Even if you transfer all rights to a publisher in your agreement, that transfer does not have to be unending, regardless of the wording of the contract. Under section 203 of the Copyright Act, you have the right to “terminate” the grant of rights to a publisher after a period of time and have the intellectual rights in your work transferred back to you.
Image Credit: "Press to cancel" by Tom Magliery via Flickr
This termination right would go into effect during a 5-year period beginning 35 years after the grant of rights to the publisher, or if you have granted publication rights, beginning either 35 years after publication or 40 years after the grant of rights, whichever comes first.
For more information terminating publisher rights, including the requirements for claiming this right, see the Columbia Law School "Keep Your Copyright" guide on Termination.
A publication agreement is a legal contract between you & your publisher. Among other things, it determines
- who is the copyright owner: an agreement may transfer ownership from you to your publisher.
- what rights you retain over your work: if the publisher becomes the copyright owner, the agreement can still grant the author certain rights to use the work & share it with others.
Transfer copyright but reserve some rights: Work to modify the language of the publishing contract to transfer copyright to the publisher while still retaining a non-exclusive license to reuse your work. See also the SPARC Author Addendum.
Keep copyright and transfer limited rights to the publisher: Work to modify the language of the publishing contract to grant a non-exclusive or exclusive license of limited rights to the publisher.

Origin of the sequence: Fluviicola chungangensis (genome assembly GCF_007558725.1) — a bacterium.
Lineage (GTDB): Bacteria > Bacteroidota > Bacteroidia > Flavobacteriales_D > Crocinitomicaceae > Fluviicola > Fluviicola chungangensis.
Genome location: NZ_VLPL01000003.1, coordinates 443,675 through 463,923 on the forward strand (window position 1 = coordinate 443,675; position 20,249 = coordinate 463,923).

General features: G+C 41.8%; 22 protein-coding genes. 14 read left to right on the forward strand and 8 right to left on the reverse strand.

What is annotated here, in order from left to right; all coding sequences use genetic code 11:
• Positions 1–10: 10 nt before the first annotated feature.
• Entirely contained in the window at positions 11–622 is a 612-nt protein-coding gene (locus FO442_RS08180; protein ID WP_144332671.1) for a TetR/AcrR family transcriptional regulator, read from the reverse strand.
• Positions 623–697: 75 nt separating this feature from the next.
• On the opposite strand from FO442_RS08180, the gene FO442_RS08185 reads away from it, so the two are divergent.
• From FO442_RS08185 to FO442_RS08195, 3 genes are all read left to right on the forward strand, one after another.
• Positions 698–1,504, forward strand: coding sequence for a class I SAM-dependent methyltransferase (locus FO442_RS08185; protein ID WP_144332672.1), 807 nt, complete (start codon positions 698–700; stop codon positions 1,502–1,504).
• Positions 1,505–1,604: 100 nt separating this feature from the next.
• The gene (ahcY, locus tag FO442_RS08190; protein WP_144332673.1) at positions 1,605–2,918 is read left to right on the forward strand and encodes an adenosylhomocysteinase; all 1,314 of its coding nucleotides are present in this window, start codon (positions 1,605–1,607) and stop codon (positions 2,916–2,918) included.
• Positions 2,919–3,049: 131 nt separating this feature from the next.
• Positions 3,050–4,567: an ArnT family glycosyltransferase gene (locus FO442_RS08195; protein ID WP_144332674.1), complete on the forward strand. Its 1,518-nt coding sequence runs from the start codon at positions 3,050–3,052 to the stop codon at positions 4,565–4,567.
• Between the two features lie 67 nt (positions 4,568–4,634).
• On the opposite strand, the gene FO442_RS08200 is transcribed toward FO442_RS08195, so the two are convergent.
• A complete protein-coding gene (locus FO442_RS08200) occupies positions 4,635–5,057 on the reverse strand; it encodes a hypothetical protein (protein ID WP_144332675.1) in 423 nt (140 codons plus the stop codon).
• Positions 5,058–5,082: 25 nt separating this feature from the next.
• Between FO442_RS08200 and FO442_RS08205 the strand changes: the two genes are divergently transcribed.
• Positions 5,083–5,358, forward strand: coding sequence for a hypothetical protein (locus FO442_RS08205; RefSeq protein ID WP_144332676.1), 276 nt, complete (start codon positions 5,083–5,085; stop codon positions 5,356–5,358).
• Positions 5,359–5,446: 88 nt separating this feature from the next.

Submit work to publishers with more open copyright policies: Many publishers are liberalizing their policies to help achieve a balance between their interests and those of their authors. SHERPA/RoMEO maintains a list of publishers allowing deposition of published work in repositories.
As demonstrated above, you can assign your copyright to the publisher, and at the same time reserve some specific rights for yourself. Similarly, you can negotiate to retain copyright while assigning certain rights to the publisher. Whichever path you choose, it is important to understand the full “bundle of rights” involved in copyright before agreeing to give any of them away.
Below are some of the rights you might want to consider retaining when negotiating a publishing agreement:
The right to make reproductions for use in teaching, scholarship, and research
The right to borrow portions of the work for use in other works
The right to make derivative works
The right to alter the work, add to the work, or update the content of the work
The right to be identified as the author of the work
The right to be informed of any uses, reproductions, or distributions of the work
The right to perform or display the work
The right to include all or part of the work in a future thesis, dissertation, or other scholarly publication
The right to make oral presentation of the material in any forum
The right to make materials available to underdeveloped nations for humanitarian purposes
The right to archive and preserve the work as part of either a personal or institutional initiative, e.g. on your own web site or in an institutional repository
Another option for regaining rights that have been transferred to a publisher is through rights reversion.
Many publishing contracts, particularly for books, contain a reversion clause allowing the author to request that rights be reverted back to him once the book has been out of print or otherwise unavailable on the market for a period of time.
Even if you have a contract that lacks a reversion clause, it is possible to negotiate rights reversion with a publisher if you find that you work is currently out of circulation.
For more information about regaining rights to published work through reversion, the Authors Alliance provides a comprehensive resource in its guide Understanding Rights Reversion.